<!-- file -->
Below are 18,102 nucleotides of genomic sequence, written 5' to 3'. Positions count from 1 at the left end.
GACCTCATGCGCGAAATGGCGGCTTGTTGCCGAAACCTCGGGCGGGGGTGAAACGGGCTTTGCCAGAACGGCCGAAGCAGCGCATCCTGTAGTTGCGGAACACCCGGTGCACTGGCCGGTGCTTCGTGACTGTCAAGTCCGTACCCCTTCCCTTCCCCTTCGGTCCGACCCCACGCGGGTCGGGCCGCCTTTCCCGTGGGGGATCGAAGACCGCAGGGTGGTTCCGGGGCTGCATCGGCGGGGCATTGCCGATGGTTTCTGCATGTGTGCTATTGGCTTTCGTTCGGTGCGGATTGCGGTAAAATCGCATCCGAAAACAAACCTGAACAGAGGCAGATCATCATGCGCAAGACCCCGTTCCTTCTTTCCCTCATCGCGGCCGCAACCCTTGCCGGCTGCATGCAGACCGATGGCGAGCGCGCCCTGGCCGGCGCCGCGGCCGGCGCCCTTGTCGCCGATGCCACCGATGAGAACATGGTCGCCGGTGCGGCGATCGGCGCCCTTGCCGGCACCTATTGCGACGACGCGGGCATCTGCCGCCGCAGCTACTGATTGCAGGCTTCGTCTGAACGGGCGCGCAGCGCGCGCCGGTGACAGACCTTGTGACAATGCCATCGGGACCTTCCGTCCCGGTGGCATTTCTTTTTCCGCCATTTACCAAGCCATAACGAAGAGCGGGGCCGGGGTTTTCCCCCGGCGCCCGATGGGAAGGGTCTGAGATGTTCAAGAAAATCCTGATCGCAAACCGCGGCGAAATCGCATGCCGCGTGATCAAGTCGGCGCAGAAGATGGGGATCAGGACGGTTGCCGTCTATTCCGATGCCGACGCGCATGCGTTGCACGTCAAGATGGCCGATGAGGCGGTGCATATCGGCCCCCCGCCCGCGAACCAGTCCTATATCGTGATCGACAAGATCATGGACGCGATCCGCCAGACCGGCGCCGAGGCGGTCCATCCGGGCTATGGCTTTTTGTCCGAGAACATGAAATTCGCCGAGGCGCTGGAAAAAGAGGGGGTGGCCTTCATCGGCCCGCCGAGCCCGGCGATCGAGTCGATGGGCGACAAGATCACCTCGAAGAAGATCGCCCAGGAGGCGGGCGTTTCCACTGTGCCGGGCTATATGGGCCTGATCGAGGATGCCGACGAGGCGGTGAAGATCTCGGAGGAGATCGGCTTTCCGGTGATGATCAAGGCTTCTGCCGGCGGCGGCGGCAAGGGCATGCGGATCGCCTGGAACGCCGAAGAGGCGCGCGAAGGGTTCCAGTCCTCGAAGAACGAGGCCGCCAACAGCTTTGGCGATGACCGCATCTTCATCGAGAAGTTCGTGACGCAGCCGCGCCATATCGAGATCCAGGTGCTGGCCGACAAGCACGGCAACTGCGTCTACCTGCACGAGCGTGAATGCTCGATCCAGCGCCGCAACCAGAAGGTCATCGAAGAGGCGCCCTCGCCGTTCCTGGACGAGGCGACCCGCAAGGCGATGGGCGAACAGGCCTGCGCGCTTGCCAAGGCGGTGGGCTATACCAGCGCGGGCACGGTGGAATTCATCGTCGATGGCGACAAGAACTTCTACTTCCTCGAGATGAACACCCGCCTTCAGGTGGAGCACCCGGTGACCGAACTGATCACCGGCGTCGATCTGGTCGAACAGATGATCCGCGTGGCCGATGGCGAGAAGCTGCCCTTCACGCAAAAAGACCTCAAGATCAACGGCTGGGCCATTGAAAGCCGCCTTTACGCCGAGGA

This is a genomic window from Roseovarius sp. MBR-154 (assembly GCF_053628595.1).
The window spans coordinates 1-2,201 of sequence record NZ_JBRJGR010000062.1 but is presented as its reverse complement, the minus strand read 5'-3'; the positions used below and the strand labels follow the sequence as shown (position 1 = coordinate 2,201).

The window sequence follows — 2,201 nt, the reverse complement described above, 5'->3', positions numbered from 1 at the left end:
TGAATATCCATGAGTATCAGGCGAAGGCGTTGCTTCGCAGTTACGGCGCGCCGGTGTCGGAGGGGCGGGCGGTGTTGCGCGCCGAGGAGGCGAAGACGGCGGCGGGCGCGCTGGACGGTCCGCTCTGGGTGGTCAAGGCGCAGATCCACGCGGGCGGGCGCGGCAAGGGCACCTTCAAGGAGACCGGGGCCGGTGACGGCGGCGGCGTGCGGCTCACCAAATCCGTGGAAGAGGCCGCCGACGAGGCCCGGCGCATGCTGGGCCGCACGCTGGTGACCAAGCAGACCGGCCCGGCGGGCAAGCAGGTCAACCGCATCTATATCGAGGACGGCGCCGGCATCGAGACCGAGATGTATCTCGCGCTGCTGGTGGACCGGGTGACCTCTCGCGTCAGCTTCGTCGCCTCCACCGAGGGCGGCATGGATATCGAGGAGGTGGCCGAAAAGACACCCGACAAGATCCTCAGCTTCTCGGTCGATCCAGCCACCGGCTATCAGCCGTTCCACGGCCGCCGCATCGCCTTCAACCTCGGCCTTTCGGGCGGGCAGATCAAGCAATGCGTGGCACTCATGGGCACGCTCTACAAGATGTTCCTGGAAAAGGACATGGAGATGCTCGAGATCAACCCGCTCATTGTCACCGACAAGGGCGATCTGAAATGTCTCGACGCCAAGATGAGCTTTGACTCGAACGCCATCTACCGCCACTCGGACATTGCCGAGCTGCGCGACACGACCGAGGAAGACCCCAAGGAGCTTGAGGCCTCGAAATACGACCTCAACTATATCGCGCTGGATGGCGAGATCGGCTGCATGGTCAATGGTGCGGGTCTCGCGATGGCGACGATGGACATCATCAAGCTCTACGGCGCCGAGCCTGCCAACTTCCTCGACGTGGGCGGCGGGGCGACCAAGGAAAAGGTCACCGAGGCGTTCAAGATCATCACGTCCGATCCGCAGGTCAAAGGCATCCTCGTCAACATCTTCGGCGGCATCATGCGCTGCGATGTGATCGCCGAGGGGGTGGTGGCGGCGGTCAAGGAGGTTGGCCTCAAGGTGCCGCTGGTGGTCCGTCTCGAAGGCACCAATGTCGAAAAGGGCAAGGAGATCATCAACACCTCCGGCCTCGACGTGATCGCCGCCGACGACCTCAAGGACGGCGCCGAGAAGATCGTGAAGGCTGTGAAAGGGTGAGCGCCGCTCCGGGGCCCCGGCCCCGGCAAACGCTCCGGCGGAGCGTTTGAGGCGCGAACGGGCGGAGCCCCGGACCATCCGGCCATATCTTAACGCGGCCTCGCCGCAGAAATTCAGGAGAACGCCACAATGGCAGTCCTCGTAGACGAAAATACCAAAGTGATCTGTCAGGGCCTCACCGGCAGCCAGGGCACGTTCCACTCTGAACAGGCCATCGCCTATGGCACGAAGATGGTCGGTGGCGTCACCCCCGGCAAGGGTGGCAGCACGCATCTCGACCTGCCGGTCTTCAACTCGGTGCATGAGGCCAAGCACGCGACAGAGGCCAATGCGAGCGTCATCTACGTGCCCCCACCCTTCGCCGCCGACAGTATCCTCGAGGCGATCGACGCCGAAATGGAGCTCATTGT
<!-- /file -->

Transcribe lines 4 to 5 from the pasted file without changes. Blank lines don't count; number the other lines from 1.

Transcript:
The window spans coordinates 1-2,201 of sequence record NZ_JBRJGR010000062.1 but is presented as its reverse complement, the minus strand read 5'-3'; the positions used below and the strand labels follow the sequence as shown (position 1 = coordinate 2,201).

The window sequence follows — 2,201 nt, the reverse complement described above, 5'->3', positions numbered from 1 at the left end: